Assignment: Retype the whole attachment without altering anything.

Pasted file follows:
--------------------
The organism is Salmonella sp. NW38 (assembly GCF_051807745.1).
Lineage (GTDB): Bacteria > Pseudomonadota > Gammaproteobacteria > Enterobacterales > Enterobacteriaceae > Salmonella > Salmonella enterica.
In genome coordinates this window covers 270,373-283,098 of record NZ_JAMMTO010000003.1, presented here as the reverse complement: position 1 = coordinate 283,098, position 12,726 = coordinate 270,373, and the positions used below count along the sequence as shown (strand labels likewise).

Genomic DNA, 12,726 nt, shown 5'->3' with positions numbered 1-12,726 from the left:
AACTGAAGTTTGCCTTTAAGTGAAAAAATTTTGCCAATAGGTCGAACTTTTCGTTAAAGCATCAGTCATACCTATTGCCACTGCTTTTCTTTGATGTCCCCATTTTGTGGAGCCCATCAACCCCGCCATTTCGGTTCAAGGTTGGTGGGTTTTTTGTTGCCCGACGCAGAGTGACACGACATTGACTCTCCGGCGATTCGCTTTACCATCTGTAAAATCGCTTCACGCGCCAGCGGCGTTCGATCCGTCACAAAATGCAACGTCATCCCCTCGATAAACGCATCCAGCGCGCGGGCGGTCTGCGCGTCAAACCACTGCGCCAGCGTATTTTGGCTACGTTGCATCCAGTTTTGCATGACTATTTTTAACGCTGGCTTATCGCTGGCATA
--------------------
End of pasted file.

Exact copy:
The organism is Salmonella sp. NW38 (assembly GCF_051807745.1).
Lineage (GTDB): Bacteria > Pseudomonadota > Gammaproteobacteria > Enterobacterales > Enterobacteriaceae > Salmonella > Salmonella enterica.
In genome coordinates this window covers 270,373-283,098 of record NZ_JAMMTO010000003.1, presented here as the reverse complement: position 1 = coordinate 283,098, position 12,726 = coordinate 270,373, and the positions used below count along the sequence as shown (strand labels likewise).

Genomic DNA, 12,726 nt, shown 5'->3' with positions numbered 1-12,726 from the left:
AACTGAAGTTTGCCTTTAAGTGAAAAAATTTTGCCAATAGGTCGAACTTTTCGTTAAAGCATCAGTCATACCTATTGCCACTGCTTTTCTTTGATGTCCCCATTTTGTGGAGCCCATCAACCCCGCCATTTCGGTTCAAGGTTGGTGGGTTTTTTGTTGCCCGACGCAGAGTGACACGACATTGACTCTCCGGCGATTCGCTTTACCATCTGTAAAATCGCTTCACGCGCCAGCGGCGTTCGATCCGTCACAAAATGCAACGTCATCCCCTCGATAAACGCATCCAGCGCGCGGGCGGTCTGCGCGTCAAACCACTGCGCCAGCGTATTTTGGCTACGTTGCATCCAGTTTTGCATGACTATTTTTAACGCTGGCTTATCGCTGGCATA